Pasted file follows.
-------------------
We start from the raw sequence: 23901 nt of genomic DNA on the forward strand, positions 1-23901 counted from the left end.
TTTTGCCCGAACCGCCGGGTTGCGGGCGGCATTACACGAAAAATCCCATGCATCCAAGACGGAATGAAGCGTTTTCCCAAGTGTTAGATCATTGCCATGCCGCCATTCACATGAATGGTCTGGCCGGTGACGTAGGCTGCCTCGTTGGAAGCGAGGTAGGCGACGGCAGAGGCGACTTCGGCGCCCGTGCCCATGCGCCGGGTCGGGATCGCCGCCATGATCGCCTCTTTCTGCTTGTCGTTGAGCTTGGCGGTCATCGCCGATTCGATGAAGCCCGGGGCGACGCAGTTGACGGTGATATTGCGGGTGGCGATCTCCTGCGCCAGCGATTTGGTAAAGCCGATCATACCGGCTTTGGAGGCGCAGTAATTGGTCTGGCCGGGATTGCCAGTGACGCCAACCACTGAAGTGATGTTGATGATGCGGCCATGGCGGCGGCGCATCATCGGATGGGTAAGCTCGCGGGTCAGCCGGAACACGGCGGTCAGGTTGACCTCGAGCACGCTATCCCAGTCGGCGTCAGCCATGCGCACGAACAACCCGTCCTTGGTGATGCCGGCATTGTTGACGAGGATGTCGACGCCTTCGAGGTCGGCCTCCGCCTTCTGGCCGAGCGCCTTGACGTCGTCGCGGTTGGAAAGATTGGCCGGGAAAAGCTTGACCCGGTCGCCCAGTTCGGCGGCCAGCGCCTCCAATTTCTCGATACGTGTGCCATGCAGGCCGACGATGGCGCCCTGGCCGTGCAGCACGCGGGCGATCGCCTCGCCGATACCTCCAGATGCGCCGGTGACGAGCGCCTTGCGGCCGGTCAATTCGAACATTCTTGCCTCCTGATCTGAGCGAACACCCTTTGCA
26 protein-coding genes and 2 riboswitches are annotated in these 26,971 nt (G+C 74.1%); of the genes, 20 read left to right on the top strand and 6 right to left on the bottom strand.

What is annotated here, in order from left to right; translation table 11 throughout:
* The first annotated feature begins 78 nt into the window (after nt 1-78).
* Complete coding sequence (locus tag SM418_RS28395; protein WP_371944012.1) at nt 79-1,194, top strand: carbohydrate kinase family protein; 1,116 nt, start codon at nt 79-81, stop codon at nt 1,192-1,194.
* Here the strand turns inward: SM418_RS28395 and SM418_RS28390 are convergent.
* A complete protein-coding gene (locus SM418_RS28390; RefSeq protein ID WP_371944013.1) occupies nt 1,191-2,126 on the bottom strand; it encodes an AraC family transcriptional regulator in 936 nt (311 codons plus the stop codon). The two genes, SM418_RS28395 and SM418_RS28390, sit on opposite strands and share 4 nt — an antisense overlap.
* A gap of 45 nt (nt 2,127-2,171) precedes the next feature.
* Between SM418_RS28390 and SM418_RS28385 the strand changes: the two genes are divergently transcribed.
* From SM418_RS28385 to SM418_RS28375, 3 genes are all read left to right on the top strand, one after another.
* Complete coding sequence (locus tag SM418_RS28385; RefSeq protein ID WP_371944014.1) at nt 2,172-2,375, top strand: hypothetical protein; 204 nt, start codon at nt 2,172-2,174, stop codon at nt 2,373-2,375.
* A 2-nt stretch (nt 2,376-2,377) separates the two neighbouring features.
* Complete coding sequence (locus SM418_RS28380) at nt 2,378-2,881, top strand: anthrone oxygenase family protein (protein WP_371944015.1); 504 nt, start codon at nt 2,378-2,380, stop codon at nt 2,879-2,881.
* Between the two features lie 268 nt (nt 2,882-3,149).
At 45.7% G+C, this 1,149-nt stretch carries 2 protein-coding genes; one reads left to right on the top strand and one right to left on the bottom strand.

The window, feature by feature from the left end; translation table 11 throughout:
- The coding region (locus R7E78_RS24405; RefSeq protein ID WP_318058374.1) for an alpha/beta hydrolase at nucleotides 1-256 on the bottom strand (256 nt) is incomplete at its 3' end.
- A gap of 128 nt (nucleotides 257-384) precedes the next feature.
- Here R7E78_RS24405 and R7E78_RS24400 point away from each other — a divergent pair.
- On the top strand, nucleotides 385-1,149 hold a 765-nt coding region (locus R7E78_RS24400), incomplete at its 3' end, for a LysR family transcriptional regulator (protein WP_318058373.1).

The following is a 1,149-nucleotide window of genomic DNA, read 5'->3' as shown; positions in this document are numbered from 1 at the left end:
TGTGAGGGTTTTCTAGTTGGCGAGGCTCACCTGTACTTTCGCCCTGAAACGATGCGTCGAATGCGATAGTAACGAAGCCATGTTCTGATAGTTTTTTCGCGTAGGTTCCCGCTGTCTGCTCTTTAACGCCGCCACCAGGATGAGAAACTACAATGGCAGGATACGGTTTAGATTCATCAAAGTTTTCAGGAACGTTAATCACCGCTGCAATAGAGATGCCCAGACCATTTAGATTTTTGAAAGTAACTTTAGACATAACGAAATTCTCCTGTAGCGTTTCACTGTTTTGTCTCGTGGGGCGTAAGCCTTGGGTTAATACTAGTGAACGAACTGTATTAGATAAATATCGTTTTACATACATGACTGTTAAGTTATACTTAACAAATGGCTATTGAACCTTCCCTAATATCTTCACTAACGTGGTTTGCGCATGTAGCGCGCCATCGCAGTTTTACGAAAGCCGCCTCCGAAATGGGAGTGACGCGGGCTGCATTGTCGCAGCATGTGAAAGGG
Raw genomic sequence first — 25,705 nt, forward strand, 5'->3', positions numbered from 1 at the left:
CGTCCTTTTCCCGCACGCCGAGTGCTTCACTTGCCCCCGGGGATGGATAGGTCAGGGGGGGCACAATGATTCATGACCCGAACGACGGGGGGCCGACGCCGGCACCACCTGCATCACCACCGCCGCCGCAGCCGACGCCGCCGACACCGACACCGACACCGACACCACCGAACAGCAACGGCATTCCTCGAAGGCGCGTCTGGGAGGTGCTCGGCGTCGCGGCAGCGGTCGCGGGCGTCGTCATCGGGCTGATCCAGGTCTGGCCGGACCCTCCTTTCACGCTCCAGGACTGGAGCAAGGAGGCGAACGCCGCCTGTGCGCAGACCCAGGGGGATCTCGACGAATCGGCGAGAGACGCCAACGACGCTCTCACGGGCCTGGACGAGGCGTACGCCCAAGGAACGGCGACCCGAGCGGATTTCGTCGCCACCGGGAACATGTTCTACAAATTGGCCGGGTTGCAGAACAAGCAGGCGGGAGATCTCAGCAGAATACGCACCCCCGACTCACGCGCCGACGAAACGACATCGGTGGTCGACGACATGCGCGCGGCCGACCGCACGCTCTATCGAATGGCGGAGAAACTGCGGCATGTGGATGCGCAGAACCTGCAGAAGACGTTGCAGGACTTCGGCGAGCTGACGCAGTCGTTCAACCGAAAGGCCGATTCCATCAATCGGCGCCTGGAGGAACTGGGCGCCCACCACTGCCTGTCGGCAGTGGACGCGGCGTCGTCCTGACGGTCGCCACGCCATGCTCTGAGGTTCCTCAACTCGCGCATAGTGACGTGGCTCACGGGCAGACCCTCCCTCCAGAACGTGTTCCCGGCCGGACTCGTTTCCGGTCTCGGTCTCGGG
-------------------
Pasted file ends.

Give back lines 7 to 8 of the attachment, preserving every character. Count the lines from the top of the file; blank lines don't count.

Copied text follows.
* Here the strand turns inward: SM418_RS28395 and SM418_RS28390 are convergent.
* A complete protein-coding gene (locus SM418_RS28390; RefSeq protein ID WP_371944013.1) occupies nt 1,191-2,126 on the bottom strand; it encodes an AraC family transcriptional regulator in 936 nt (311 codons plus the stop codon). The two genes, SM418_RS28395 and SM418_RS28390, sit on opposite strands and share 4 nt — an antisense overlap.